‘Jungle Cruise’ Assessment: Amazon Subprime

‘Jungle Cruise’ Review: Amazon Subprime

Like Vogon poetry, the plot of Disney’s “Jungle Cruise” is mostly incomprehensible and tries to force you to submit. Manically staged by Jaume Collet-Serra, this latest derivative of a theme park ride is filmed for the bubbling fun of past romantic adventures like “Raiders of the Lost Treasure” (1981). That it misses has less to do with the heroic use of his female lead than with the glittering craftsmanship of the entire company.

Emily Blunt plays Lily, a cheeky British botanist who is tired of being disrespected by the chauvinistic science community in London. The Great War is in full swing, but Lily is obsessed with reaching the Amazon jungle in search of a flower that is supposed to cure all diseases. A rogue River boat Captain Frank (Dwayne Johnson) is hired, and soon Lily and her picky brother (Jack Whitehall) – their discomfort with anything Amazonian running gag – find themselves in a multitude of digital dangers upriver.

As snakes, and cannibals Maggots supernatural beings rattle around the frame, “Jungle Cruise” shows an obviously false exoticism that feels as flat as the forced tension between the two main characters. The pace is hectic, the dialogue block (“The natives speak of this place with fear”), the general hustle and bustle a desperate dance for our attention. Jesse Plemons briefly distracts as a nefarious German prince and Edgar Ramírez emerges as a rotting Spanish conquistador named Aguirre. Werner Herzog must be enthusiastic.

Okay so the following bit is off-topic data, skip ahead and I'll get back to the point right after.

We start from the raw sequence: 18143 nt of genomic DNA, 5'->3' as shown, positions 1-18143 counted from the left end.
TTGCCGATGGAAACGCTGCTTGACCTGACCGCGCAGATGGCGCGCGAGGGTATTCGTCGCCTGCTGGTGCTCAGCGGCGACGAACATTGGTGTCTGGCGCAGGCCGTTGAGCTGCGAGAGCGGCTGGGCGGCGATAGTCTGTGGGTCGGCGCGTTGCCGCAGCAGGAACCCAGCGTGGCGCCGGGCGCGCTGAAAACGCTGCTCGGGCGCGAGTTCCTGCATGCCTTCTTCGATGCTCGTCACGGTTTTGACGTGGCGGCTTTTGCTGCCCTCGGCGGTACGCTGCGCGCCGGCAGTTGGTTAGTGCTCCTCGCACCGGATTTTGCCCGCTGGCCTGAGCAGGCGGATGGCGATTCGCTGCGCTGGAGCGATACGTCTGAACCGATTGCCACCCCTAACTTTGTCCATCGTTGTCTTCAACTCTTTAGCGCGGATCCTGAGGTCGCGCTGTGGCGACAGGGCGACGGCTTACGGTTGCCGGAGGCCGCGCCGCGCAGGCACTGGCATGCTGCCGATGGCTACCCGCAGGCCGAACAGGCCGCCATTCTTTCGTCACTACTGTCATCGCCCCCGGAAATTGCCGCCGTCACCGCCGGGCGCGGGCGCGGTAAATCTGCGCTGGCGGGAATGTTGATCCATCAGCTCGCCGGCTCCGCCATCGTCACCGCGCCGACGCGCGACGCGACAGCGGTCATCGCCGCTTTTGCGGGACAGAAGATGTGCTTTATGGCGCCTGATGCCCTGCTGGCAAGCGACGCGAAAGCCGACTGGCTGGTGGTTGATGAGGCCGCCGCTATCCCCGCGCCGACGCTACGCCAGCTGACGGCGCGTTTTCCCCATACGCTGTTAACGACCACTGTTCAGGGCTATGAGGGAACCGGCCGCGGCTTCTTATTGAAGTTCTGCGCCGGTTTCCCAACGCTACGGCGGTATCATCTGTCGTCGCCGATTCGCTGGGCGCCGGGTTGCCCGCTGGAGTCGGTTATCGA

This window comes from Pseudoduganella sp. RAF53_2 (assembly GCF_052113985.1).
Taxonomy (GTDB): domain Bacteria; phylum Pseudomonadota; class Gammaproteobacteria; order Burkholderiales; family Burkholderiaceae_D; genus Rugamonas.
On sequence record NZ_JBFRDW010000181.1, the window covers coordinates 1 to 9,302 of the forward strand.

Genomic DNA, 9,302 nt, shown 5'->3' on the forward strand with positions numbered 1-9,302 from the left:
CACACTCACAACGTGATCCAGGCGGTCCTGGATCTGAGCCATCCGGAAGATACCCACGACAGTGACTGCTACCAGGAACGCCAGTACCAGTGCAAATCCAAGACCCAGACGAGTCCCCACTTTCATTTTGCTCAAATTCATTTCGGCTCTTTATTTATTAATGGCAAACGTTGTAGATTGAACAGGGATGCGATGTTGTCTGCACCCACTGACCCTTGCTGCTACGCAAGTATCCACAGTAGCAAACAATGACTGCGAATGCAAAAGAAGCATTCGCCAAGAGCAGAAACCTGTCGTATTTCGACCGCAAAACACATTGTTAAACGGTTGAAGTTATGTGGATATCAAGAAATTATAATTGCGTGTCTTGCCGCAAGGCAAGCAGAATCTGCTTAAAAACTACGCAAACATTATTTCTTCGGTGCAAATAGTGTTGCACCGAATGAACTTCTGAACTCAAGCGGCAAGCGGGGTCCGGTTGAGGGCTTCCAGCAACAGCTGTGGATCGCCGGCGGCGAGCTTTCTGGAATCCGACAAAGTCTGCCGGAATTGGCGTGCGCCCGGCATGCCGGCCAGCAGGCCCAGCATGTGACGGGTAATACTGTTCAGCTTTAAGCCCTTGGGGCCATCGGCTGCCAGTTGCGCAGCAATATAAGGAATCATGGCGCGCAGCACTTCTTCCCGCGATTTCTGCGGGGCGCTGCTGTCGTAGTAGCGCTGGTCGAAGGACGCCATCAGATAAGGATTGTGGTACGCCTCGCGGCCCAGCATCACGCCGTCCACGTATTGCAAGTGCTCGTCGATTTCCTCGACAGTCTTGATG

Beaten by a relentless score and aided by the digital artists of a small town, Jungle Cruise is less directed than whipped to a stiff climax before collapsing into a damp mess.

“Everything you see wants to kill you,” Frank tells his passengers. Actually, I think it just wants to take your money.

Jungle cruise
Rated PG-13 for chaste kissing and bloodless fights. Running time 2 hours 7 minutes. In theaters and on Disney +.